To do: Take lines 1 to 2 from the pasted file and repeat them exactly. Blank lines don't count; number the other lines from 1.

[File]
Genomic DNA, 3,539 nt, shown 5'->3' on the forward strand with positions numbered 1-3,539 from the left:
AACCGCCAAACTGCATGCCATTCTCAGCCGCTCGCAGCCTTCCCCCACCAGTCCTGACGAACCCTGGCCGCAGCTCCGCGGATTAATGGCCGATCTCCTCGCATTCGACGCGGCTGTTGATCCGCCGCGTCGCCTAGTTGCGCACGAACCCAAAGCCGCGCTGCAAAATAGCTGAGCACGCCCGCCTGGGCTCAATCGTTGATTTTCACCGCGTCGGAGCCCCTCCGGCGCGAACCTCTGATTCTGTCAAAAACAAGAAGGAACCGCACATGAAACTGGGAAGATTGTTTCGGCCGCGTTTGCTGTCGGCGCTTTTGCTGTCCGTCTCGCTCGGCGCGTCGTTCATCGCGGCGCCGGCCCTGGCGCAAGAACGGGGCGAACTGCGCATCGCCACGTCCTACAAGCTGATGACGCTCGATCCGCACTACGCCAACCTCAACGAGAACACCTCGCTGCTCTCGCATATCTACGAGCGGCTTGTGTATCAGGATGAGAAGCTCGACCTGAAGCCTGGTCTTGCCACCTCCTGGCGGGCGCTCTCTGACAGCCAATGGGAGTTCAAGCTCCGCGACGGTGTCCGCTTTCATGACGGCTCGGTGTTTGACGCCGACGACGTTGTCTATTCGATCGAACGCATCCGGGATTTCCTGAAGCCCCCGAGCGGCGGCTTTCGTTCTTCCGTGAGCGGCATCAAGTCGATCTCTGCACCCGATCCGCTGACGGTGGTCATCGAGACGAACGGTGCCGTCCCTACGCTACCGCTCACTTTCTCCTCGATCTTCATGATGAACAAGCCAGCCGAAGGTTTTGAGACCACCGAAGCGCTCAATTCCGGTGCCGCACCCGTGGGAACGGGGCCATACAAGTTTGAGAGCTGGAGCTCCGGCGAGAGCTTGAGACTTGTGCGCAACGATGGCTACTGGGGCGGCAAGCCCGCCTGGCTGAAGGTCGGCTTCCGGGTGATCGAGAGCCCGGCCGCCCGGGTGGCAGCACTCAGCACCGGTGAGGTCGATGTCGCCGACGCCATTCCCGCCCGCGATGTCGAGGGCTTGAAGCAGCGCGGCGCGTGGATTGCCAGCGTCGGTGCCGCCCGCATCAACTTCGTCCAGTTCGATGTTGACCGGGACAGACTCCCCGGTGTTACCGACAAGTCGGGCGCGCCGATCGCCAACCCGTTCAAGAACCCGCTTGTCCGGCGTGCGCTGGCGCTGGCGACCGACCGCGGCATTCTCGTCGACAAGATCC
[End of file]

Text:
Genomic DNA, 3,539 nt, shown 5'->3' on the forward strand with positions numbered 1-3,539 from the left:
AACCGCCAAACTGCATGCCATTCTCAGCCGCTCGCAGCCTTCCCCCACCAGTCCTGACGAACCCTGGCCGCAGCTCCGCGGATTAATGGCCGATCTCCTCGCATTCGACGCGGCTGTTGATCCGCCGCGTCGCCTAGTTGCGCACGAACCCAAAGCCGCGCTGCAAAATAGCTGAGCACGCCCGCCTGGGCTCAATCGTTGATTTTCACCGCGTCGGAGCCCCTCCGGCGCGAACCTCTGATTCTGTCAAAAACAAGAAGGAACCGCACATGAAACTGGGAAGATTGTTTCGGCCGCGTTTGCTGTCGGCGCTTTTGCTGTCCGTCTCGCTCGGCGCGTCGTTCATCGCGGCGCCGGCCCTGGCGCAAGAACGGGGCGAACTGCGCATCGCCACGTCCTACAAGCTGATGACGCTCGATCCGCACTACGCCAACCTCAACGAGAACACCTCGCTGCTCTCGCATATCTACGAGCGGCTTGTGTATCAGGATGAGAAGCTCGACCTGAAGCCTGGTCTTGCCACCTCCTGGCGGGCGCTCTCTGACAGCCAATGGGAGTTCAAGCTCCGCGACGGTGTCCGCTTTCATGACGGCTCGGTGTTTGACGCCGACGACGTTGTCTATTCGATCGAACGCATCCGGGATTTCCTGAAGCCCCCGAGCGGCGGCTTTCGTTCTTCCGTGAGCGGCATCAAGTCGATCTCTGCACCCGATCCGCTGACGGTGGTCATCGAGACGAACGGTGCCGTCCCTACGCTACCGCTCACTTTCTCCTCGATCTTCATGATGAACAAGCCAGCCGAAGGTTTTGAGACCACCGAAGCGCTCAATTCCGGTGCCGCACCCGTGGGAACGGGGCCATACAAGTTTGAGAGCTGGAGCTCCGGCGAGAGCTTGAGACTTGTGCGCAACGATGGCTACTGGGGCGGCAAGCCCGCCTGGCTGAAGGTCGGCTTCCGGGTGATCGAGAGCCCGGCCGCCCGGGTGGCAGCACTCAGCACCGGTGAGGTCGATGTCGCCGACGCCATTCCCGCCCGCGATGTCGAGGGCTTGAAGCAGCGCGGCGCGTGGATTGCCAGCGTCGGTGCCGCCCGCATCAACTTCGTCCAGTTCGATGTTGACCGGGACAGACTCCCCGGTGTTACCGACAAGTCGGGCGCGCCGATCGCCAACCCGTTCAAGAACCCGCTTGTCCGGCGTGCGCTGGCGCTGGCGACCGACCGCGGCATTCTCGTCGACAAGATCC